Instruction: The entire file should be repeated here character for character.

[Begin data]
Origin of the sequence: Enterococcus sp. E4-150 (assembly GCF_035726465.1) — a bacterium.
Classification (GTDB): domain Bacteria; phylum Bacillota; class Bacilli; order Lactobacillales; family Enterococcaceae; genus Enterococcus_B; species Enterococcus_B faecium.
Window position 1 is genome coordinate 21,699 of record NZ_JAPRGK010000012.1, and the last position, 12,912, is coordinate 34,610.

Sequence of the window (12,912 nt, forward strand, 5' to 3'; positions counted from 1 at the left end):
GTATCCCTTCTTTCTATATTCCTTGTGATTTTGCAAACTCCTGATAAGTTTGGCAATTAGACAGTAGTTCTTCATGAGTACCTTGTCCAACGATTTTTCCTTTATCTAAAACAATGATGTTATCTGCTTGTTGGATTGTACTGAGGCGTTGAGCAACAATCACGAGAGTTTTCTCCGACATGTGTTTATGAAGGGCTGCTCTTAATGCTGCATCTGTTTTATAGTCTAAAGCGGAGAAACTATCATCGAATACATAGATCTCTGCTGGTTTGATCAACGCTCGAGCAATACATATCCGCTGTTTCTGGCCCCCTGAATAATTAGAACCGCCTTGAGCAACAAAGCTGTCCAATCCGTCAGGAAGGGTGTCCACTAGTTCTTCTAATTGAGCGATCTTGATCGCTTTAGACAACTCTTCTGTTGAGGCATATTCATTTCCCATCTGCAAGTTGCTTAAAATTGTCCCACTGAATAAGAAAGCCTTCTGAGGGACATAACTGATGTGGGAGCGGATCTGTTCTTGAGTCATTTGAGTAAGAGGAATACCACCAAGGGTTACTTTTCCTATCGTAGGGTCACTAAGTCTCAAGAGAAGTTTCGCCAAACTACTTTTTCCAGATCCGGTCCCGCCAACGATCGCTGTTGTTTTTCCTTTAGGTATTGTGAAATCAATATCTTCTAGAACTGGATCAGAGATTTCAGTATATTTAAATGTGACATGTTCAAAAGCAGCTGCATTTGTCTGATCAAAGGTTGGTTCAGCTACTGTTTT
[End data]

Origin of the sequence: Enterococcus sp. E4-150 (assembly GCF_035726465.1) — a bacterium.
Classification (GTDB): domain Bacteria; phylum Bacillota; class Bacilli; order Lactobacillales; family Enterococcaceae; genus Enterococcus_B; species Enterococcus_B faecium.
Window position 1 is genome coordinate 21,699 of record NZ_JAPRGK010000012.1, and the last position, 12,912, is coordinate 34,610.

Sequence of the window (12,912 nt, forward strand, 5' to 3'; positions counted from 1 at the left end):
GTATCCCTTCTTTCTATATTCCTTGTGATTTTGCAAACTCCTGATAAGTTTGGCAATTAGACAGTAGTTCTTCATGAGTACCTTGTCCAACGATTTTTCCTTTATCTAAAACAATGATGTTATCTGCTTGTTGGATTGTACTGAGGCGTTGAGCAACAATCACGAGAGTTTTCTCCGACATGTGTTTATGAAGGGCTGCTCTTAATGCTGCATCTGTTTTATAGTCTAAAGCGGAGAAACTATCATCGAATACATAGATCTCTGCTGGTTTGATCAACGCTCGAGCAATACATATCCGCTGTTTCTGGCCCCCTGAATAATTAGAACCGCCTTGAGCAACAAAGCTGTCCAATCCGTCAGGAAGGGTGTCCACTAGTTCTTCTAATTGAGCGATCTTGATCGCTTTAGACAACTCTTCTGTTGAGGCATATTCATTTCCCATCTGCAAGTTGCTTAAAATTGTCCCACTGAATAAGAAAGCCTTCTGAGGGACATAACTGATGTGGGAGCGGATCTGTTCTTGAGTCATTTGAGTAAGAGGAATACCACCAAGGGTTACTTTTCCTATCGTAGGGTCACTAAGTCTCAAGAGAAGTTTCGCCAAACTACTTTTTCCAGATCCGGTCCCGCCAACGATCGCTGTTGTTTTTCCTTTAGGTATTGTGAAATCAATATCTTCTAGAACTGGATCAGAGATTTCAGTATATTTAAATGTGACATGTTCAAAAGCAGCTGCATTTGTCTGATCAAAGGTTGGTTCAGCTACTGTTTT